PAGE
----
Two trades that went relatively under-the-radar in the hullaballoo of the NBA Trade Deadline both involved the Golden State Warriors. The Warriors shipped Jeremy Tyler to the Atlanta Hawks and Charles Jenkins to the Philadelphia 76ers and received a second-round draft pick in return for each player.
The move is largely regarded as a way to dump salary to get under the luxury tax threshold. Coming into the day, Golden State was $1.2 million over the mark, but saved $1.5 million with the two trades, meaning they won’t be penalized by the luxury tax.
Neither Tyler nor Jenkins had seen much of the floor for Golden State this season. Jenkins had played in 47 games for the Warriors, but was averaging just 6.2 minutes per game. Tyler had played in only 20 games, averaging just 3.2 minutes per game.
However, both players were extremely young, with Tyler being only 21 years old and Jenkins being only 23 years old. It’s a shame that they Warriors team had to part with young talent like that, but it appears they viewed staying under the luxury tax as a higher priority.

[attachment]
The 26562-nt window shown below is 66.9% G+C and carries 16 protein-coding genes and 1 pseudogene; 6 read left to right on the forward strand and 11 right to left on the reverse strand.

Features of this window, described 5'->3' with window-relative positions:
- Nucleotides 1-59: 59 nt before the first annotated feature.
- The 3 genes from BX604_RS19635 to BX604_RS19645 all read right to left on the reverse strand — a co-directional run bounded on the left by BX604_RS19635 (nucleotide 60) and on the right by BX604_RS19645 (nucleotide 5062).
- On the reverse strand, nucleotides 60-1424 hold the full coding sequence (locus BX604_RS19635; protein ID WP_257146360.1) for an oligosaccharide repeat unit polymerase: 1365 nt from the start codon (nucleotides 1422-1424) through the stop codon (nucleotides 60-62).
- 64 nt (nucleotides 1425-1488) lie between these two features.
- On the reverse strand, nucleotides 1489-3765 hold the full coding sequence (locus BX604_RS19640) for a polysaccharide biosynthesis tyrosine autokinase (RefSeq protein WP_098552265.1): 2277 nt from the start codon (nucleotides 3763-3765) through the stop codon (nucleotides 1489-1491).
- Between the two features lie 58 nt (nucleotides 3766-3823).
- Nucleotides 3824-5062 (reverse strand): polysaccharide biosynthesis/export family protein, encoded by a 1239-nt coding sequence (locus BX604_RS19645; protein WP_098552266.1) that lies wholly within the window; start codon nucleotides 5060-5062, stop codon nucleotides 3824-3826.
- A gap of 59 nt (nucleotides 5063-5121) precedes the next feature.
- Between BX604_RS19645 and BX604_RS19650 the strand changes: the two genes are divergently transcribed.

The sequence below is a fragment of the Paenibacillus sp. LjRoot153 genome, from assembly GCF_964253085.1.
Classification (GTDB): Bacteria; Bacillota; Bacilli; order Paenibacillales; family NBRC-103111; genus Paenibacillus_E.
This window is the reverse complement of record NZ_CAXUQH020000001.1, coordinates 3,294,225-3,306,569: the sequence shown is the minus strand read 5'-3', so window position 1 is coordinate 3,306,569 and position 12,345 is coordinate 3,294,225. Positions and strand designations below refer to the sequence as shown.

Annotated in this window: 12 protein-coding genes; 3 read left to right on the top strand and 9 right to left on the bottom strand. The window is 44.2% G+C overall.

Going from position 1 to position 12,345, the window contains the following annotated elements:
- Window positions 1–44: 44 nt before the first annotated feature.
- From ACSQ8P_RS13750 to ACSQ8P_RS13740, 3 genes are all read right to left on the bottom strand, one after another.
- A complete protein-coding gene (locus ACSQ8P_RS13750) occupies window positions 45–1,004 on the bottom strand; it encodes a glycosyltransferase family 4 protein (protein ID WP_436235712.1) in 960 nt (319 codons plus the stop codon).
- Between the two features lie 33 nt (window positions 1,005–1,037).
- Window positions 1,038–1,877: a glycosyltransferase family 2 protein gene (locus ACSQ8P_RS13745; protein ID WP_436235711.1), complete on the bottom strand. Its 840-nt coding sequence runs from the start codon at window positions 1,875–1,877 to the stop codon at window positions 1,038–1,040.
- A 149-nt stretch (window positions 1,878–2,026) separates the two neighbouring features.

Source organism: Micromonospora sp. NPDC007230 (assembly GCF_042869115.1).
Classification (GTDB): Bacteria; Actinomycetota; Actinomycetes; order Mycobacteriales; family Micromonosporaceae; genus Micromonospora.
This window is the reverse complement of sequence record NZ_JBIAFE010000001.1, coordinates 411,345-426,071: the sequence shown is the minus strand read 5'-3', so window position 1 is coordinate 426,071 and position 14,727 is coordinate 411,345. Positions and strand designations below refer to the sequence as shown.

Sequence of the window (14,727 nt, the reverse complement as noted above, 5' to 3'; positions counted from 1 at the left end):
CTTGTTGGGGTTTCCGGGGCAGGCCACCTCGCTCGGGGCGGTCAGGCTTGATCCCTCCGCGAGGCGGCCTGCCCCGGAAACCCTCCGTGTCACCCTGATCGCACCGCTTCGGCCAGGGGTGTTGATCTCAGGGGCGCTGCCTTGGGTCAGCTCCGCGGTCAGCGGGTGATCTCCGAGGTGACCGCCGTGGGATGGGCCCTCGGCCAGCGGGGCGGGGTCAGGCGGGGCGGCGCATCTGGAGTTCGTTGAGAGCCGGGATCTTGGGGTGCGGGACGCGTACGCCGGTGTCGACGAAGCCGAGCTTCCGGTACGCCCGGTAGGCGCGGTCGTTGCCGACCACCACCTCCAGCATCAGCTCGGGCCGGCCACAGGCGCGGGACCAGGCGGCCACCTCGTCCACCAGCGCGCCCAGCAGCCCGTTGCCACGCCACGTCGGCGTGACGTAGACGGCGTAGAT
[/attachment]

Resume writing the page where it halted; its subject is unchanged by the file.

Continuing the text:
One of the reasons for that is the Warriors are one of the youngest teams in the league. They have only one player on their active roster that is over 30 years old, the little-used Richard Jefferson. They already have a ton of young talent that has shown more promise and developed more than Jenkins or Tyler had.
Moreover, they did get two draft picks out of the deal, even if they are second-round picks. The Warriors have drafted solidly in the past couple of years, grabbing guys like Klay Thompson and Harrison Barnes in the first rounds of the 2011 and 2012 drafts and selecting the promising Draymond Green in the second round of the 2012 draft.
On the surface, it may seem like the Warriors were forced to part ways with two young players that are still developing to save money, but it’s also a distinct possibility that they think they’ll be just fine without those two players and can grow further with more draft picks and the youthful roster they still have in-tact.